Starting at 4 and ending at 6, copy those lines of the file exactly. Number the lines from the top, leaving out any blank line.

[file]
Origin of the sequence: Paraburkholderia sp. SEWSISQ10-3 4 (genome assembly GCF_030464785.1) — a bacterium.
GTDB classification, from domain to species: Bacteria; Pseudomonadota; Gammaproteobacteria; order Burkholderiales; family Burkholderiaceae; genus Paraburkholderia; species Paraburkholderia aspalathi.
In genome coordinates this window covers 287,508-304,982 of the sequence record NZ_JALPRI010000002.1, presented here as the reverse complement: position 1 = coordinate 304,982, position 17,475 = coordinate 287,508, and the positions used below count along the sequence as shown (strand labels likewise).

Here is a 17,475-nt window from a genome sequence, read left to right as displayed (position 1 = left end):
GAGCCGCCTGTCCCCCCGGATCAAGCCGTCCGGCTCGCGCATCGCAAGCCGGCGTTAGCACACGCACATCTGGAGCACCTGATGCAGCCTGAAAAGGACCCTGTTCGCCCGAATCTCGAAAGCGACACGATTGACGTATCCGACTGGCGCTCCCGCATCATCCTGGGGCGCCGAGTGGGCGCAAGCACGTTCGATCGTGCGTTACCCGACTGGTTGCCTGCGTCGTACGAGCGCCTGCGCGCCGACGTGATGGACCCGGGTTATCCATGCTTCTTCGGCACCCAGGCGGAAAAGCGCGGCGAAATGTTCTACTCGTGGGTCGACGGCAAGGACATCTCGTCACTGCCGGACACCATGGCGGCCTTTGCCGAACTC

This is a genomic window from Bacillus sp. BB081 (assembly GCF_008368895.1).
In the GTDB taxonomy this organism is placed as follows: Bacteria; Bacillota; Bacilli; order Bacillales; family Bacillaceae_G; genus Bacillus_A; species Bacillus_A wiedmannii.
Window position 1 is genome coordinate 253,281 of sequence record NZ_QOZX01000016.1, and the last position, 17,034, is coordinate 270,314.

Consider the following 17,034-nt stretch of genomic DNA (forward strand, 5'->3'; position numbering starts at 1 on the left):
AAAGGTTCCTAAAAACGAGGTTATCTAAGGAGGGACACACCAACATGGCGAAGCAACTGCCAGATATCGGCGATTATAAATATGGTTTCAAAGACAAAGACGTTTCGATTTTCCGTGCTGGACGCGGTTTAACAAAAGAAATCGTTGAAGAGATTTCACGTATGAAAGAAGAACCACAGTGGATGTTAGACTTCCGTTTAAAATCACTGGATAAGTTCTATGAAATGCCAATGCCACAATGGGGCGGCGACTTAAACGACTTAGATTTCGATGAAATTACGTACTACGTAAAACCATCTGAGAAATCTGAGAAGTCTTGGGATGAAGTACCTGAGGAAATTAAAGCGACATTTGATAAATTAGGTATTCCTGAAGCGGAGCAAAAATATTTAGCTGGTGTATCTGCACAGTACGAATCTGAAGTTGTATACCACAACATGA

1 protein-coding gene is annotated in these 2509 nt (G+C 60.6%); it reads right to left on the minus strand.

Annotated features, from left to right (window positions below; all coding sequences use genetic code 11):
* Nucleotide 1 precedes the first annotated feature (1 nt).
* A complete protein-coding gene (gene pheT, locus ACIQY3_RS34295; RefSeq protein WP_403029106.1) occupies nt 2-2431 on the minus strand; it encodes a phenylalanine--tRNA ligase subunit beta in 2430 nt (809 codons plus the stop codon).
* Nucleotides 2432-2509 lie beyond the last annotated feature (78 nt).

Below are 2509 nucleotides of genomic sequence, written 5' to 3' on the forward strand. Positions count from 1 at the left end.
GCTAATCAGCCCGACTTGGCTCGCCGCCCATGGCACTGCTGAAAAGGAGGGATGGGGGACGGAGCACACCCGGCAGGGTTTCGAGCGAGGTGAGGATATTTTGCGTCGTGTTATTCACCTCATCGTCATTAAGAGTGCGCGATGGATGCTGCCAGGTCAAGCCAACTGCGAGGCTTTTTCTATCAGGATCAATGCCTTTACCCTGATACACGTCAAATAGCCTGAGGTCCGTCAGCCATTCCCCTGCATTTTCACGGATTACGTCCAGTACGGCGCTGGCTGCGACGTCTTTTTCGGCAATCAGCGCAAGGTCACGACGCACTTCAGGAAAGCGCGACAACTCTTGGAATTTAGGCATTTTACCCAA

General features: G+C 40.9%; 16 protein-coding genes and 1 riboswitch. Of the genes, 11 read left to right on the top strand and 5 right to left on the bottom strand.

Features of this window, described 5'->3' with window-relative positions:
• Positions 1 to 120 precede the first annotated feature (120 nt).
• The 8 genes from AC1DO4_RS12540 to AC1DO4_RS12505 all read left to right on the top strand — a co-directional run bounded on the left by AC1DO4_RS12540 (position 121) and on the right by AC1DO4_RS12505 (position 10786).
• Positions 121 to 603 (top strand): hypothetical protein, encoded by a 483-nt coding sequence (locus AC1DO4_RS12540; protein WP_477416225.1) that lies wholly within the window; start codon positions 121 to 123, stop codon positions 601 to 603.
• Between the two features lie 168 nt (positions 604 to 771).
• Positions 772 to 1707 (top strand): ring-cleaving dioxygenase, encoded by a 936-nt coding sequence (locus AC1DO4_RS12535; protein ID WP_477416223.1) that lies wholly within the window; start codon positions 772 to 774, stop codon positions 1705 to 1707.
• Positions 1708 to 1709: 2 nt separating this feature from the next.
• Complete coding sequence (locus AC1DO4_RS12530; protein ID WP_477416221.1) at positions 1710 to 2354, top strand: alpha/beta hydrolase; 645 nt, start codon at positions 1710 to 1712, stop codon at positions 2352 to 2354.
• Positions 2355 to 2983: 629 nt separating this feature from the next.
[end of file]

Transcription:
Here is a 17,475-nt window from a genome sequence, read left to right as displayed (position 1 = left end):
GAGCCGCCTGTCCCCCCGGATCAAGCCGTCCGGCTCGCGCATCGCAAGCCGGCGTTAGCACACGCACATCTGGAGCACCTGATGCAGCCTGAAAAGGACCCTGTTCGCCCGAATCTCGAAAGCGACACGATTGACGTATCCGACTGGCGCTCCCGCATCATCCTGGGGCGCCGAGTGGGCGCAAGCACGTTCGATCGTGCGTTACCCGACTGGTTGCCTGCGTCGTACGAGCGCCTGCGCGCCGACGTGATGGACCCGGGTTATCCATGCTTCTTCGGCACCCAGGCGGAAAAGCGCGGCGAAATGTTCTACTCGTGGGTCGACGGCAAGGACATCTCGTCACTGCCGGACACCATGGCGGCCTTTGCCGAACTC

This is a genomic window from Bacillus sp. BB081 (assembly GCF_008368895.1).